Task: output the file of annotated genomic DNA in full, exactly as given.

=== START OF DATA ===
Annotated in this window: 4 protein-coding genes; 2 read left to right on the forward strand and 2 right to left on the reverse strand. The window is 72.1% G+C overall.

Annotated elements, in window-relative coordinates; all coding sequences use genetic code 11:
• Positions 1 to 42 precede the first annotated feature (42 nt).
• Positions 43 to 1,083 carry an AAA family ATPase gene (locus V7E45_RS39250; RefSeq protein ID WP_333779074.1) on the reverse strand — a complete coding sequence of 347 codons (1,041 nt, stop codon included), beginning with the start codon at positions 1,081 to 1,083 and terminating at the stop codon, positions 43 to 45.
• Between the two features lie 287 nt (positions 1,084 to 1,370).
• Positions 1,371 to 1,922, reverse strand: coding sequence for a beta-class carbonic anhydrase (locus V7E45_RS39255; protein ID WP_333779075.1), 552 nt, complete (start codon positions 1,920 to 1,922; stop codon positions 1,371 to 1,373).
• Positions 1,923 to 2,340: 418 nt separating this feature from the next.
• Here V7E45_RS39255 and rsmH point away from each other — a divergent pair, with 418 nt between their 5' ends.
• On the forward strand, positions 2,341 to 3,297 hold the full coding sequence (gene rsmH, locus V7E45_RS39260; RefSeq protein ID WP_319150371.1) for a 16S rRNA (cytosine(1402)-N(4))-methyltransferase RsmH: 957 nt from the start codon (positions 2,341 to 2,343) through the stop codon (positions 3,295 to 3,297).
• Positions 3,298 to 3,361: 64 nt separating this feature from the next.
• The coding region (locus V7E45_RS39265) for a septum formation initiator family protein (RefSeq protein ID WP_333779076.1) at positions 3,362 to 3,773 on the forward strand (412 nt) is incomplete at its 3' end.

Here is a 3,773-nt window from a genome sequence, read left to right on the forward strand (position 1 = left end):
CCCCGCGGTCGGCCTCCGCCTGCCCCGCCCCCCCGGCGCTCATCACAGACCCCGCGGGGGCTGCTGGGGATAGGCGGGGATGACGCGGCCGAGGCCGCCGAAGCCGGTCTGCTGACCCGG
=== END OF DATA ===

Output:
Annotated in this window: 4 protein-coding genes; 2 read left to right on the forward strand and 2 right to left on the reverse strand. The window is 72.1% G+C overall.

Annotated elements, in window-relative coordinates; all coding sequences use genetic code 11:
• Positions 1 to 42 precede the first annotated feature (42 nt).
• Positions 43 to 1,083 carry an AAA family ATPase gene (locus V7E45_RS39250; RefSeq protein ID WP_333779074.1) on the reverse strand — a complete coding sequence of 347 codons (1,041 nt, stop codon included), beginning with the start codon at positions 1,081 to 1,083 and terminating at the stop codon, positions 43 to 45.
• Between the two features lie 287 nt (positions 1,084 to 1,370).
• Positions 1,371 to 1,922, reverse strand: coding sequence for a beta-class carbonic anhydrase (locus V7E45_RS39255; protein ID WP_333779075.1), 552 nt, complete (start codon positions 1,920 to 1,922; stop codon positions 1,371 to 1,373).
• Positions 1,923 to 2,340: 418 nt separating this feature from the next.
• Here V7E45_RS39255 and rsmH point away from each other — a divergent pair, with 418 nt between their 5' ends.
• On the forward strand, positions 2,341 to 3,297 hold the full coding sequence (gene rsmH, locus V7E45_RS39260; RefSeq protein ID WP_319150371.1) for a 16S rRNA (cytosine(1402)-N(4))-methyltransferase RsmH: 957 nt from the start codon (positions 2,341 to 2,343) through the stop codon (positions 3,295 to 3,297).
• Positions 3,298 to 3,361: 64 nt separating this feature from the next.
• The coding region (locus V7E45_RS39265) for a septum formation initiator family protein (RefSeq protein ID WP_333779076.1) at positions 3,362 to 3,773 on the forward strand (412 nt) is incomplete at its 3' end.

Here is a 3,773-nt window from a genome sequence, read left to right on the forward strand (position 1 = left end):
CCCCGCGGTCGGCCTCCGCCTGCCCCGCCCCCCCGGCGCTCATCACAGACCCCGCGGGGGCTGCTGGGGATAGGCGGGGATGACGCGGCCGAGGCCGCCGAAGCCGGTCTGCTGACCCGG